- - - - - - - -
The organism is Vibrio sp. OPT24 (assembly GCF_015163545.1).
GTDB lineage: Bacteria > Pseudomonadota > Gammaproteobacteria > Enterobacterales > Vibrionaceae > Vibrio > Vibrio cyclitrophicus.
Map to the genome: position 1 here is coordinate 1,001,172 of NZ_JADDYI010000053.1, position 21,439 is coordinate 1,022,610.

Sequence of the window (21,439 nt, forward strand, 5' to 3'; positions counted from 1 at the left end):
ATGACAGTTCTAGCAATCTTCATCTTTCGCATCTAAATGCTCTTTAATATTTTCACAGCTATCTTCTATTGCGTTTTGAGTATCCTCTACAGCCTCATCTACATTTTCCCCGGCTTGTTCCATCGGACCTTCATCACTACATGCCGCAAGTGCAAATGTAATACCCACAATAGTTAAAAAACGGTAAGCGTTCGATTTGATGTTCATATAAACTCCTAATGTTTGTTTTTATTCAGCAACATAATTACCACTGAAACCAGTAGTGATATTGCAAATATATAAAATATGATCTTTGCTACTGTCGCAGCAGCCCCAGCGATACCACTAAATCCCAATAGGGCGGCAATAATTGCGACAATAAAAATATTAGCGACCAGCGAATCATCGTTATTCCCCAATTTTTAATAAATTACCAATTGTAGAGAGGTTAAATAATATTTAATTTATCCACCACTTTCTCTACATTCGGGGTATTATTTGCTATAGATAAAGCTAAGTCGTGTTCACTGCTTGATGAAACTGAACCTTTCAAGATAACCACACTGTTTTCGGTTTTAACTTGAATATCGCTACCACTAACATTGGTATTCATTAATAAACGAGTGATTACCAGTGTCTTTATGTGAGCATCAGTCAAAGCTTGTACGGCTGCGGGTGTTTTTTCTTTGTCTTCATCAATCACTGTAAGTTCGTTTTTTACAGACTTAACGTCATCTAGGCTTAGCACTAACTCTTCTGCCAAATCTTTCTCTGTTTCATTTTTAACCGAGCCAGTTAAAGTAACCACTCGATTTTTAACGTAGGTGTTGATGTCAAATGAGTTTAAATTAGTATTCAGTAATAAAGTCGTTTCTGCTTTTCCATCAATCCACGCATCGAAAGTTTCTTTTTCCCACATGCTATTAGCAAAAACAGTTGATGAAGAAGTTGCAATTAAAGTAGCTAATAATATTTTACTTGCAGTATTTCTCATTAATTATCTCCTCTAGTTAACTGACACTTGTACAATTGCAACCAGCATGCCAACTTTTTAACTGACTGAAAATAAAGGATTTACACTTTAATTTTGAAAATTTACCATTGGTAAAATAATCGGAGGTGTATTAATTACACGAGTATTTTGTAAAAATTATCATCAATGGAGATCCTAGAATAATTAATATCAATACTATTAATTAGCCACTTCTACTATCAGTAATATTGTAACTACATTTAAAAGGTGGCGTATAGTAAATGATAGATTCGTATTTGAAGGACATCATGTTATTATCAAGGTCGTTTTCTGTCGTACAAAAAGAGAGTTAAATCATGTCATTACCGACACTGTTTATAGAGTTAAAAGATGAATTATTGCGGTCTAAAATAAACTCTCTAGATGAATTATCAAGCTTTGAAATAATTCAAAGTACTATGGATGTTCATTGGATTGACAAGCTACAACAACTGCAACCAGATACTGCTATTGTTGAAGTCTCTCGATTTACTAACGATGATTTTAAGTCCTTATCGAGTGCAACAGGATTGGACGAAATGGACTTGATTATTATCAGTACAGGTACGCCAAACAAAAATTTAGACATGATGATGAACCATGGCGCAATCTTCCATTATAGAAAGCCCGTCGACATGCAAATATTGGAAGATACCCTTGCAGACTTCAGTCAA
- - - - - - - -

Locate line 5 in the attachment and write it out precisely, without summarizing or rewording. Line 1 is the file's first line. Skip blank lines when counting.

ATGACAGTTCTAGCAATCTTCATCTTTCGCATCTAAATGCTCTTTAATATTTTCACAGCTATCTTCTATTGCGTTTTGAGTATCCTCTACAGCCTCATCTACATTTTCCCCGGCTTGTTCCATCGGACCTTCATCACTACATGCCGCAAGTGCAAATGTAATACCCACAATAGTTAAAAAACGGTAAGCGTTCGATTTGATGTTCATATAAACTCCTAATGTTTGTTTTTATTCAGCAACATAATTACCACTGAAACCAGTAGTGATATTGCAAATATATAAAATATGATCTTTGCTACTGTCGCAGCAGCCCCAGCGATACCACTAAATCCCAATAGGGCGGCAATAATTGCGACAATAAAAATATTAGCGACCAGCGAATCATCGTTATTCCCCAATTTTTAATAAATTACCAATTGTAGAGAGGTTAAATAATATTTAATTTATCCACCACTTTCTCTACATTCGGGGTATTATTTGCTATAGATAAAGCTAAGTCGTGTTCACTGCTTGATGAAACTGAACCTTTCAAGATAACCACACTGTTTTCGGTTTTAACTTGAATATCGCTACCACTAACATTGGTATTCATTAATAAACGAGTGATTACCAGTGTCTTTATGTGAGCATCAGTCAAAGCTTGTACGGCTGCGGGTGTTTTTTCTTTGTCTTCATCAATCACTGTAAGTTCGTTTTTTACAGACTTAACGTCATCTAGGCTTAGCACTAACTCTTCTGCCAAATCTTTCTCTGTTTCATTTTTAACCGAGCCAGTTAAAGTAACCACTCGATTTTTAACGTAGGTGTTGATGTCAAATGAGTTTAAATTAGTATTCAGTAATAAAGTCGTTTCTGCTTTTCCATCAATCCACGCATCGAAAGTTTCTTTTTCCCACATGCTATTAGCAAAAACAGTTGATGAAGAAGTTGCAATTAAAGTAGCTAATAATATTTTACTTGCAGTATTTCTCATTAATTATCTCCTCTAGTTAACTGACACTTGTACAATTGCAACCAGCATGCCAACTTTTTAACTGACTGAAAATAAAGGATTTACACTTTAATTTTGAAAATTTACCATTGGTAAAATAATCGGAGGTGTATTAATTACACGAGTATTTTGTAAAAATTATCATCAATGGAGATCCTAGAATAATTAATATCAATACTATTAATTAGCCACTTCTACTATCAGTAATATTGTAACTACATTTAAAAGGTGGCGTATAGTAAATGATAGATTCGTATTTGAAGGACATCATGTTATTATCAAGGTCGTTTTCTGTCGTACAAAAAGAGAGTTAAATCATGTCATTACCGACACTGTTTATAGAGTTAAAAGATGAATTATTGCGGTCTAAAATAAACTCTCTAGATGAATTATCAAGCTTTGAAATAATTCAAAGTACTATGGATGTTCATTGGATTGACAAGCTACAACAACTGCAACCAGATACTGCTATTGTTGAAGTCTCTCGATTTACTAACGATGATTTTAAGTCCTTATCGAGTGCAACAGGATTGGACGAAATGGACTTGATTATTATCAGTACAGGTACGCCAAACAAAAATTTAGACATGATGATGAACCATGGCGCAATCTTCCATTATAGAAAGCCCGTCGACATGCAAATATTGGAAGATACCCTTGCAGACTTCAGTCAA